EPO, or to give it its full name, erythropoietin, artificially increases the number of oxygen-carrying red blood cells in the body, aiding endurance. It is a naturally produced hormone, but in recent years a synthetic version has been used by a wide range of sportsmen and women to increase their performance in the toughest events. Three years ago the Tour De France cycle race was suspended when widescale EPO abuse was detected. It is suspected that at least 20 cyclists have died as a result of strokes or heart attacks brought on by the thickening effect that injecting EPO has on the blood.

Rumours have circulated for years about the use in athletics of EPO, which remained undetectable until a test involving both blood and urine samples was introduced by the International Olympic Committee at Sydney last year.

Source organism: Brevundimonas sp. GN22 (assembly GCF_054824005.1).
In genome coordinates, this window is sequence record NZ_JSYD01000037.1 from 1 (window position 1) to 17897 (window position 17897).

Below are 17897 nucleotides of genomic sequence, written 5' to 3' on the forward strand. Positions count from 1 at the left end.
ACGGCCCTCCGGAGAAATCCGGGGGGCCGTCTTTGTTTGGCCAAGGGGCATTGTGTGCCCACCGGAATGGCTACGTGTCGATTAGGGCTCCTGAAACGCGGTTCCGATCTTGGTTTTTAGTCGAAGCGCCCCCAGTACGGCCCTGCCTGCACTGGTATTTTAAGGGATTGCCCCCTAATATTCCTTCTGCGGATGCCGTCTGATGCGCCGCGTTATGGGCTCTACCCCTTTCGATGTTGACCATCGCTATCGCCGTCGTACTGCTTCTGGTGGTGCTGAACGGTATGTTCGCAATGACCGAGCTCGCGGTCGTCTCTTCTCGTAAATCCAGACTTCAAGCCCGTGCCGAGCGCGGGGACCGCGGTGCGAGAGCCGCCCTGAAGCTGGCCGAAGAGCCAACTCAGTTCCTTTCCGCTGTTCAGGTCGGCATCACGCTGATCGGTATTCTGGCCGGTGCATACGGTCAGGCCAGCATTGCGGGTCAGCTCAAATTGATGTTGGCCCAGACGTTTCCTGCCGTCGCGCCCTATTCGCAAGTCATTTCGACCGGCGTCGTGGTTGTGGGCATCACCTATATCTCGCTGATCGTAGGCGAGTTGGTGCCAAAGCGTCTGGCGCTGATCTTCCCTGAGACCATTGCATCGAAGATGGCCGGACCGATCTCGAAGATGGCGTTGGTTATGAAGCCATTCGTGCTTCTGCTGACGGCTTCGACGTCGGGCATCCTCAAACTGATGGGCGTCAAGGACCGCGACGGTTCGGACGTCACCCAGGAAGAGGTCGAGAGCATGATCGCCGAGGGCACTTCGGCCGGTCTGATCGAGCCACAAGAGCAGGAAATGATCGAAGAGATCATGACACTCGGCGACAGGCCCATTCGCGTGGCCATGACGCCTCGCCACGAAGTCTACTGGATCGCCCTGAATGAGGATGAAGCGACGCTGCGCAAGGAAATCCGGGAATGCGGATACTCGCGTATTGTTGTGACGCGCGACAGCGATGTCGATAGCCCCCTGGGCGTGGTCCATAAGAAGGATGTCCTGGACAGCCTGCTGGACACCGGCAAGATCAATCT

The same test was deployed here by the International Association of Athletics Associations, which analysed samples from 30-40 middle distance athletes, including Radcliffe and Yegorova, in the week before the championships. Although one athlete yet to be named has tested positive for EPO as a result of that IAAF test, the other 10 whose blood samples warranted a follow-up urine analysis, including Yegorova, showed clear. The urine test can distinguish between natural and synthetic EPO, but it can only show up the presence of the latter if it has been taken in the three days preceding the test.

Yegorova, 29, has improved dramatically this season, beating Szabo three times after having lost to her by large margins in the past. Her positive test at the Golden League meeting in Paris, where she set the world's fastest time this year over 3,000m, was achieved through urine analysis, but officials neglected to take the necessary blood sample from her which would have corroborated the finding.